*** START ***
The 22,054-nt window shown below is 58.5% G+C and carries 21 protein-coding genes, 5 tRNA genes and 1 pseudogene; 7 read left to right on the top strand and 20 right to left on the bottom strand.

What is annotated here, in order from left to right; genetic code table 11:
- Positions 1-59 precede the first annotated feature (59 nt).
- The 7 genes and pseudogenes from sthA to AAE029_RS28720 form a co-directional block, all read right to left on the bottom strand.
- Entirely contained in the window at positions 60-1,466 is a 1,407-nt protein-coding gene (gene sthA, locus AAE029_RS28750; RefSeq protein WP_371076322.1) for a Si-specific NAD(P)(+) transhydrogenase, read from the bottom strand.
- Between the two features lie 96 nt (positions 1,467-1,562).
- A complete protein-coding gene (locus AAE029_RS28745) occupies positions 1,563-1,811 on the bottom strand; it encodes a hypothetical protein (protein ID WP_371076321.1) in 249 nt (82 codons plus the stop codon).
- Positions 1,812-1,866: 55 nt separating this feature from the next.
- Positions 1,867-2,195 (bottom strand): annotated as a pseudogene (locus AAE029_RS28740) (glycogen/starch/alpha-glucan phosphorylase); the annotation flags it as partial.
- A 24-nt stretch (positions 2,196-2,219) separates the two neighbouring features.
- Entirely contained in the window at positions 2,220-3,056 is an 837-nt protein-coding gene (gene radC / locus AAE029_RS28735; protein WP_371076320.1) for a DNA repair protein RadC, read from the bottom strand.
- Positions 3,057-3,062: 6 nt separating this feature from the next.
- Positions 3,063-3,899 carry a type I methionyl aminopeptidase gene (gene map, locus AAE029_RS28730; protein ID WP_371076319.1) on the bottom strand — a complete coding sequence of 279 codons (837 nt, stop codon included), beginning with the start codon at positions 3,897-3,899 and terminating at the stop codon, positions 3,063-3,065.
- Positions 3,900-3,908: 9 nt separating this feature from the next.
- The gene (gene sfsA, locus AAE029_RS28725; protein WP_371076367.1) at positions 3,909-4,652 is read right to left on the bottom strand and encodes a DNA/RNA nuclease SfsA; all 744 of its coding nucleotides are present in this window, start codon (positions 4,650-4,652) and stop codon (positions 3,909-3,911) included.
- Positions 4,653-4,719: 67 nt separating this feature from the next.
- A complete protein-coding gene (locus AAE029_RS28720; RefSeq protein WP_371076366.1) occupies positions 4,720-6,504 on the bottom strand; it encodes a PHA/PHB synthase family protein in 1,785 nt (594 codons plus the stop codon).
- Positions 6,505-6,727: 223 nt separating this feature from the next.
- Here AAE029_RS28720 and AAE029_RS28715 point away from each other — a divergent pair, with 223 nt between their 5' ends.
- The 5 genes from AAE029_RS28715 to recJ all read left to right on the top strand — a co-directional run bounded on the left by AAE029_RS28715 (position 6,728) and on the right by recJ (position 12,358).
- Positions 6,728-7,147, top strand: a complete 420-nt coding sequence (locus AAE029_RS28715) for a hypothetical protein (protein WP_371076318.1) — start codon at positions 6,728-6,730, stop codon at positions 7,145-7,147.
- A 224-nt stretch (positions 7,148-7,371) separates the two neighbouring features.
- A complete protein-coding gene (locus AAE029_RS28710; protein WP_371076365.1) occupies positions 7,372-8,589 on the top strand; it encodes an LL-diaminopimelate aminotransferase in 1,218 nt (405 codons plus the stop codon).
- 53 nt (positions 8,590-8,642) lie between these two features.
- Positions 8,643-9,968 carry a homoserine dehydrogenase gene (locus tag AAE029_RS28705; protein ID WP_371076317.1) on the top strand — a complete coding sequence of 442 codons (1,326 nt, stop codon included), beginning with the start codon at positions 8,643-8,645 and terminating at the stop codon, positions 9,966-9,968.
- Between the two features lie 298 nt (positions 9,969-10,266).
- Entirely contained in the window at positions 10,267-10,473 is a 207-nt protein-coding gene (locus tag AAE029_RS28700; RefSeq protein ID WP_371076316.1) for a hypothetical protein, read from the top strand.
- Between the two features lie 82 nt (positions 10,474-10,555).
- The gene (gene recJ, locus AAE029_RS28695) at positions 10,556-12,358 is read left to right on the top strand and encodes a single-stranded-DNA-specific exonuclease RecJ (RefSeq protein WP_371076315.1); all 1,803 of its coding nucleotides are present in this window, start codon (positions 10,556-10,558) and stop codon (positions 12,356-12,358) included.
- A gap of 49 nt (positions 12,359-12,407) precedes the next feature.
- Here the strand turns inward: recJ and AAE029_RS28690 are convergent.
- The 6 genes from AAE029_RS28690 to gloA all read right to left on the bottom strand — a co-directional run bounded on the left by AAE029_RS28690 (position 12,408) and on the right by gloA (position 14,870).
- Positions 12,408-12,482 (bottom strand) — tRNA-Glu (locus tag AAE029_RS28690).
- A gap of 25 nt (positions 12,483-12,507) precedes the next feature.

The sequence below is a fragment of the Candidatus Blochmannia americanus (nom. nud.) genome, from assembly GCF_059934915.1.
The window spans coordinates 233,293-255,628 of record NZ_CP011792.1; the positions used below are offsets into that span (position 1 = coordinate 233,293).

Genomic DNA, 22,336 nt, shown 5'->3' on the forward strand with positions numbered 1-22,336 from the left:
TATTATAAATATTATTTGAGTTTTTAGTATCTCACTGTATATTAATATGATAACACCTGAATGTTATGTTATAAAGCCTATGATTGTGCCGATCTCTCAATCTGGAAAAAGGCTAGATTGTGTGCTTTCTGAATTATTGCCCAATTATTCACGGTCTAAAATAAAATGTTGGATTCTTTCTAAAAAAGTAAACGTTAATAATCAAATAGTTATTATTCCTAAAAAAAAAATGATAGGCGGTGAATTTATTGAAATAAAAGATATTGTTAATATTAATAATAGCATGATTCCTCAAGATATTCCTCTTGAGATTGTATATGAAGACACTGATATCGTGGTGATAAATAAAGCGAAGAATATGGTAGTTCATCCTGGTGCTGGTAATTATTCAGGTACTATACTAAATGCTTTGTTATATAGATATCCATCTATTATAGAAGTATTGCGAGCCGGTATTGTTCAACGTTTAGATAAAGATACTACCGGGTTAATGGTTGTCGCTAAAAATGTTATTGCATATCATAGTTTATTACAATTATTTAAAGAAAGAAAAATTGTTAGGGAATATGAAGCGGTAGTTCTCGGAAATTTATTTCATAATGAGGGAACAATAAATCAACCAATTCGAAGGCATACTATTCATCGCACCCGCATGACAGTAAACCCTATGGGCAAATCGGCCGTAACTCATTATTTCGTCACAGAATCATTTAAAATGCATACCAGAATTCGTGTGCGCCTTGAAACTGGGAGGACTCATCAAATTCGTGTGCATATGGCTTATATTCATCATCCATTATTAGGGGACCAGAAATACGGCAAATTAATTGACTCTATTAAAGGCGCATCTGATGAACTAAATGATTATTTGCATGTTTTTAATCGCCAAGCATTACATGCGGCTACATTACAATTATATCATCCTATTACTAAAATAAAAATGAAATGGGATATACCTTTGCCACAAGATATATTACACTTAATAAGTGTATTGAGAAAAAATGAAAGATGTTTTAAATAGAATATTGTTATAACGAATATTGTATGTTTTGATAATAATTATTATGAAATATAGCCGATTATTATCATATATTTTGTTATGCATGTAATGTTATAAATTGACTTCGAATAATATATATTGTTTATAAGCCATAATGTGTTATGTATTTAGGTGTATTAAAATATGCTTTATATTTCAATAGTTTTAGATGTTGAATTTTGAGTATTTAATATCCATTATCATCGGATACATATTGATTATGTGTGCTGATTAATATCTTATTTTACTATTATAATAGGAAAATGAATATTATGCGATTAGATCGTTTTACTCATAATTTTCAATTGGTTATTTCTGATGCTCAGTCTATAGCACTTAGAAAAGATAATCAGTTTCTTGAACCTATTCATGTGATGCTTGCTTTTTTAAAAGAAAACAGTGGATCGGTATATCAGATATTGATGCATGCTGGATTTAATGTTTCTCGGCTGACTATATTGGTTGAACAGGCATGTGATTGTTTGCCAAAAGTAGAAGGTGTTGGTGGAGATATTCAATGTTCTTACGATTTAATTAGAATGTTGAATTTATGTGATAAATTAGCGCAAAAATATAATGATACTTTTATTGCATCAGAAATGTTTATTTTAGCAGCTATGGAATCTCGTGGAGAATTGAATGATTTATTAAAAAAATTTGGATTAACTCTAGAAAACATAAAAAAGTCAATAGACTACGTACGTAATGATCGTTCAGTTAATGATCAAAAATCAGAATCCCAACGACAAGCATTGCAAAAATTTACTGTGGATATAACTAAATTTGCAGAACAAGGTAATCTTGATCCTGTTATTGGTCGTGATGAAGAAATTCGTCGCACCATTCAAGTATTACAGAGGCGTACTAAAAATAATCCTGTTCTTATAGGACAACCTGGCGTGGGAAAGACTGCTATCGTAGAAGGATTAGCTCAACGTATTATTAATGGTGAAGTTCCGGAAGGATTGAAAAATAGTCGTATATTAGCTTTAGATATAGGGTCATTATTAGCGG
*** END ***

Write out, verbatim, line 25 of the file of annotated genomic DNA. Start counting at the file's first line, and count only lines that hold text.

- Positions 8,643-9,968 carry a homoserine dehydrogenase gene (locus tag AAE029_RS28705; protein ID WP_371076317.1) on the top strand — a complete coding sequence of 442 codons (1,326 nt, stop codon included), beginning with the start codon at positions 8,643-8,645 and terminating at the stop codon, positions 9,966-9,968.